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Things to know about Form 1099-K reporting

2023 year-end tax letter

The American Rescue Plan Act of 2021 lowered the filing threshold for Form 1099-K, Payment Card and Third-Party Network Transactions, to $600 (from $20,000) and removed the minimum transaction threshold (previously 200). While there are several bipartisan proposals in Congress to adjust either or both thresholds, it remains unclear whether this would become part of a late-fall package or other future piece of legislation. In the meantime, taxpayers should prepare themselves for receipt of these forms come January 2024. The following chart summarizes some key characteristics of Form 1099-K and how they are used in an individual tax return.

Question Response
Who prepares form 1099-K?  Payment card companies, payment apps, online marketplaces (ex. PayPal, Venmo, Square, Stripe, Cash App, Etsy, eBay, Facebook Marketplace and others). 
Who receives Form 1099-K? 

Taxpayers receiving payments for items sold, services provided or property rented. Examples include: 

  • Peer-to-peer payment platform or digital wallet 
  • Online marketplace (sale or resale of clothing, furniture and other items) 
  • Craft or maker marketplace 
  • Auction site 
  • Car sharing or ride-hailing platform 
  • Real estate marketplace 
  • Ticket exchange or resale site 
  • Crowdfunding platform 
  • Freelance marketplace
What is included in the gross amount reported?  Total payments received. This amount can also include payment fees, credits, refunds, shipping costs or other discounts. Some of these may be deductible and can offset gross receipts reported. 
What happens when selling a personal item at a loss?  Payments for the sale of personal items using an online marketplace or payment app can lead to receipt of a 1099-K. If sold for a loss, report the gross payment amount from Form 1099-K in Box 1a on Part I; line 8z; other income. Offset this amount in Box 1a; Part II; Line 24z; other adjustments; “Form 1099-K personal item sold for loss.” Since losses from the sale of personal items are not deductible, the net result of this reporting should be zero. 
What happens when selling a personal item at a gain?  Gains on sales of personal items are taxable and should be reported on both Form 8949, Sales and other Dispositions of Capital Assets, and Schedule D (Form 1040), Capital Gains and Losses. 
What happens when a Form 1099-K is received by mistake? 

Contact the issuer immediately and have a corrected Form 1099-K issued. If this is not possible, enter the error amount on Schedule 1 of Form 1040; Part I; lune 8z; other income. “Form 1099-K received in error; amount.” Then adjust the amount in Part II; line 24z; other adjustments; “Form 1099-K received in error; amount.”  Depending on the amount of the error, these amounts may offset and possibly net to zero.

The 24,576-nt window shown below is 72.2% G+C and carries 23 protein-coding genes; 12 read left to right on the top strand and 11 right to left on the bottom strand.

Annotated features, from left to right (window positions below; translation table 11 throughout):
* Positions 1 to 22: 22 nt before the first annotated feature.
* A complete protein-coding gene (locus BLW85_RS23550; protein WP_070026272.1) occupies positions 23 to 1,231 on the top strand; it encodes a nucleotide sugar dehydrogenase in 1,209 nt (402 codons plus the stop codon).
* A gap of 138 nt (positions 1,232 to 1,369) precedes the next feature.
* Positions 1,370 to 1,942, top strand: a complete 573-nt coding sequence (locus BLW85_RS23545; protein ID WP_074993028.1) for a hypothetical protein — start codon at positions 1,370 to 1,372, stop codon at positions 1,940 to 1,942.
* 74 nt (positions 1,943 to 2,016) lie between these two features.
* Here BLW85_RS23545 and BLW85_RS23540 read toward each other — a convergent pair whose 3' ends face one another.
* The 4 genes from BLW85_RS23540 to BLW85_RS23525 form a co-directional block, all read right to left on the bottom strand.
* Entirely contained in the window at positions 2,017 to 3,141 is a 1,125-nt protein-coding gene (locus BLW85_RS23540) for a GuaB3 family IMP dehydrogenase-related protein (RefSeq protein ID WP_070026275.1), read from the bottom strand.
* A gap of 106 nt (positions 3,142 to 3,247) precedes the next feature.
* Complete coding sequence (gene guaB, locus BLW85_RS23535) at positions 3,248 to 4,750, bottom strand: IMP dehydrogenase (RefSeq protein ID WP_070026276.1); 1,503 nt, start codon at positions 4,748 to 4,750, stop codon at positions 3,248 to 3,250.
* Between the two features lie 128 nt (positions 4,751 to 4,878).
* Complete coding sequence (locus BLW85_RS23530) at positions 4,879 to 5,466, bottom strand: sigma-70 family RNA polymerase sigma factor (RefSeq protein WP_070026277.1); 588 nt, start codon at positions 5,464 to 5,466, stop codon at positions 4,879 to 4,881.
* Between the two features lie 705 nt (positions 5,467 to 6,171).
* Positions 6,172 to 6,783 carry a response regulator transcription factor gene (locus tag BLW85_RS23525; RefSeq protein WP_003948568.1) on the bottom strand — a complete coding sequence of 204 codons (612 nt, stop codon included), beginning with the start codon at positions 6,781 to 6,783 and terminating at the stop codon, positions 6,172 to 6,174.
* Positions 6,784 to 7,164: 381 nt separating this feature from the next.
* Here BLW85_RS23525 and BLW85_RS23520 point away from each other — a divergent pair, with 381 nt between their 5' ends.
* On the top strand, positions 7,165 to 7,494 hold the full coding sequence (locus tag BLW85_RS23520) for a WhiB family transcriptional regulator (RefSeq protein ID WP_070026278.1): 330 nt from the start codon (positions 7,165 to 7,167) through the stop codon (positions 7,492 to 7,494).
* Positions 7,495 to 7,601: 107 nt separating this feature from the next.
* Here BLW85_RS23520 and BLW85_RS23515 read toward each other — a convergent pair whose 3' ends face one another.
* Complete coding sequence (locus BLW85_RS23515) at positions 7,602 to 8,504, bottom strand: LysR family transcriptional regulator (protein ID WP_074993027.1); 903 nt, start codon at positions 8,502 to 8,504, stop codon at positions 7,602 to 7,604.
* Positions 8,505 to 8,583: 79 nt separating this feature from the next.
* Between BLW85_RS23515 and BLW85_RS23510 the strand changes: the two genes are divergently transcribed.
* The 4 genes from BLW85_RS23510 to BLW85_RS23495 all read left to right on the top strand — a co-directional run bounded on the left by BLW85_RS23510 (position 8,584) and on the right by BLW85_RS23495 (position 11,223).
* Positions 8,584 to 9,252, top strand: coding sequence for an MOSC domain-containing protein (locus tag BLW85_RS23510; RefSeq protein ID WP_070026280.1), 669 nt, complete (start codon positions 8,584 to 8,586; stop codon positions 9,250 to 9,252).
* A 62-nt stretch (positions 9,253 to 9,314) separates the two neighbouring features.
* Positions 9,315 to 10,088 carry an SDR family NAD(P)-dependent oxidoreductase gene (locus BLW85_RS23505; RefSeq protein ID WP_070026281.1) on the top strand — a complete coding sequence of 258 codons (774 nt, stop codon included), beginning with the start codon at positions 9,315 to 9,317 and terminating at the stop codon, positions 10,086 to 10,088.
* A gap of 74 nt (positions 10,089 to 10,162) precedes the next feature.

What amounts should not be reported on Form 1099-K?  Gifts, reimbursements or certain other amounts received using payment apps or other formats should not be reported on Form 1099-K. For example, cost-sharing a ride or meal with a friend, birthday or holiday gifts, payments between roommates for household expenses, etc.  However, payment card companies and others may not know what amounts are or should be nontaxable. When possible, code such payments as non-business. If Form 1099-K is received in error, follow the steps above. 

Many taxpayers are expected to receive Form 1099-K given the lowered reporting threshold and the expansive use of these payment apps and online marketplaces. However, it is unclear whether the IRS has the ability to yet process all the additional paperwork. As a result, taxpayers should maintain careful records of online transactions subject to 1099-K reporting so that they can readily substantiate amounts disclosed on a tax return.

Please consult your Baker Tilly tax advisor or visit the IRS website for additional information. Also, our Baker Tilly 2022 year-end tax letter contains valuable background and filing insights with respect to Form 1099-K.

The information provided here is of a general nature and is not intended to address the specific circumstances of any individual or entity. In specific circumstances, the services of a professional should be sought. Tax information, if any, contained in this communication was not intended or written to be used by any person for the purpose of avoiding penalties, nor should such information be construed as an opinion upon which any person may rely. The intended recipients of this communication and any attachments are not subject to any limitation on the disclosure of the tax treatment or tax structure of any transaction or matter that is the subject of this communication and any attachments.

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